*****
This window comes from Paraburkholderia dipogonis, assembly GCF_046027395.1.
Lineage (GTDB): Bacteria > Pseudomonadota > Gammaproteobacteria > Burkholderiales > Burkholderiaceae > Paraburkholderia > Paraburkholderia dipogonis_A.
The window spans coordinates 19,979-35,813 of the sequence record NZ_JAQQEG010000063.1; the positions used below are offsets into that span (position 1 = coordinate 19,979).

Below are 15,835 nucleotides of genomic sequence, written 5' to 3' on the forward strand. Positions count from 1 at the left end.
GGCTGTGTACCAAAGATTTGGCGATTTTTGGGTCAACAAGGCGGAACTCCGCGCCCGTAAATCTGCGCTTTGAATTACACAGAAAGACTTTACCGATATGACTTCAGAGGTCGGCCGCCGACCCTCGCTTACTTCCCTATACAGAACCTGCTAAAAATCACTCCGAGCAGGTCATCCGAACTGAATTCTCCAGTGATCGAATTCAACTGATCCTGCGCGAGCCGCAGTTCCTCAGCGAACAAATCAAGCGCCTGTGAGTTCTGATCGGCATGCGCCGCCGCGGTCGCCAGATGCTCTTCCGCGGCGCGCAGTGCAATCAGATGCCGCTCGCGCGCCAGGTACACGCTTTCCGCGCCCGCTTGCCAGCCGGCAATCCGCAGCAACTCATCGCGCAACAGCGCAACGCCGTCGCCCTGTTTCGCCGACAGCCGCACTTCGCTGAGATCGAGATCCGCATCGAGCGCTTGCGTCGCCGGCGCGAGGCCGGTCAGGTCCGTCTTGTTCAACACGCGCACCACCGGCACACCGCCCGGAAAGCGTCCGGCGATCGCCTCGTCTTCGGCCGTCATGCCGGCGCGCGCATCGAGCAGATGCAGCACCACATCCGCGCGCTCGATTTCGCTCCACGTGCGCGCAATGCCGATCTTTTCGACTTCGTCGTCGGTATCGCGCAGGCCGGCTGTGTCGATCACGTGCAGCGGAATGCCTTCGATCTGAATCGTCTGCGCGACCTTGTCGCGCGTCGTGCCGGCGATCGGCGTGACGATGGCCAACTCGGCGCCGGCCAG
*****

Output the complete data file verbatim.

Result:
This window comes from Paraburkholderia dipogonis, assembly GCF_046027395.1.
Lineage (GTDB): Bacteria > Pseudomonadota > Gammaproteobacteria > Burkholderiales > Burkholderiaceae > Paraburkholderia > Paraburkholderia dipogonis_A.
The window spans coordinates 19,979-35,813 of the sequence record NZ_JAQQEG010000063.1; the positions used below are offsets into that span (position 1 = coordinate 19,979).

Below are 15,835 nucleotides of genomic sequence, written 5' to 3' on the forward strand. Positions count from 1 at the left end.
GGCTGTGTACCAAAGATTTGGCGATTTTTGGGTCAACAAGGCGGAACTCCGCGCCCGTAAATCTGCGCTTTGAATTACACAGAAAGACTTTACCGATATGACTTCAGAGGTCGGCCGCCGACCCTCGCTTACTTCCCTATACAGAACCTGCTAAAAATCACTCCGAGCAGGTCATCCGAACTGAATTCTCCAGTGATCGAATTCAACTGATCCTGCGCGAGCCGCAGTTCCTCAGCGAACAAATCAAGCGCCTGTGAGTTCTGATCGGCATGCGCCGCCGCGGTCGCCAGATGCTCTTCCGCGGCGCGCAGTGCAATCAGATGCCGCTCGCGCGCCAGGTACACGCTTTCCGCGCCCGCTTGCCAGCCGGCAATCCGCAGCAACTCATCGCGCAACAGCGCAACGCCGTCGCCCTGTTTCGCCGACAGCCGCACTTCGCTGAGATCGAGATCCGCATCGAGCGCTTGCGTCGCCGGCGCGAGGCCGGTCAGGTCCGTCTTGTTCAACACGCGCACCACCGGCACACCGCCCGGAAAGCGTCCGGCGATCGCCTCGTCTTCGGCCGTCATGCCGGCGCGCGCATCGAGCAGATGCAGCACCACATCCGCGCGCTCGATTTCGCTCCACGTGCGCGCAATGCCGATCTTTTCGACTTCGTCGTCGGTATCGCGCAGGCCGGCTGTGTCGATCACGTGCAGCGGAATGCCTTCGATCTGAATCGTCTGCGCGACCTTGTCGCGCGTCGTGCCGGCGATCGGCGTGACGATGGCCAACTCGGCGCCGGCCAG